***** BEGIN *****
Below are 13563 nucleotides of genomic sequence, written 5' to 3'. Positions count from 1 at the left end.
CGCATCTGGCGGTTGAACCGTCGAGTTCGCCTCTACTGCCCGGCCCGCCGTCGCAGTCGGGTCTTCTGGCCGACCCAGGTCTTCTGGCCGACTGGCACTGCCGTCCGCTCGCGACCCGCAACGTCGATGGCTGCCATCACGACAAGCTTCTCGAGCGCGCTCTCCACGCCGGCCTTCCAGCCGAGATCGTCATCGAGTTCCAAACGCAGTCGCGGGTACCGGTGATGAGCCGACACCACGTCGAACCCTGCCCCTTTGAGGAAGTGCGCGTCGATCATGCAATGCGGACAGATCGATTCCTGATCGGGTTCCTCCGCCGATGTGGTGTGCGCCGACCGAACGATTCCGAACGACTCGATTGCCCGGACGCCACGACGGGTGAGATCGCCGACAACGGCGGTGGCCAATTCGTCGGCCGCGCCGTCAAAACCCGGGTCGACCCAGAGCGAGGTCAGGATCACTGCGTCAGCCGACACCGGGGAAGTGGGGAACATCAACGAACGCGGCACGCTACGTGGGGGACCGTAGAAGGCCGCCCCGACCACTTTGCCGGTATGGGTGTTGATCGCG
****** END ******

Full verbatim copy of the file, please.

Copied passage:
Below are 13563 nucleotides of genomic sequence, written 5' to 3'. Positions count from 1 at the left end.
CGCATCTGGCGGTTGAACCGTCGAGTTCGCCTCTACTGCCCGGCCCGCCGTCGCAGTCGGGTCTTCTGGCCGACCCAGGTCTTCTGGCCGACTGGCACTGCCGTCCGCTCGCGACCCGCAACGTCGATGGCTGCCATCACGACAAGCTTCTCGAGCGCGCTCTCCACGCCGGCCTTCCAGCCGAGATCGTCATCGAGTTCCAAACGCAGTCGCGGGTACCGGTGATGAGCCGACACCACGTCGAACCCTGCCCCTTTGAGGAAGTGCGCGTCGATCATGCAATGCGGACAGATCGATTCCTGATCGGGTTCCTCCGCCGATGTGGTGTGCGCCGACCGAACGATTCCGAACGACTCGATTGCCCGGACGCCACGACGGGTGAGATCGCCGACAACGGCGGTGGCCAATTCGTCGGCCGCGCCGTCAAAACCCGGGTCGACCCAGAGCGAGGTCAGGATCACTGCGTCAGCCGACACCGGGGAAGTGGGGAACATCAACGAACGCGGCACGCTACGTGGGGGACCGTAGAAGGCCGCCCCGACCACTTTGCCGGTATGGGTGTTGATCGCG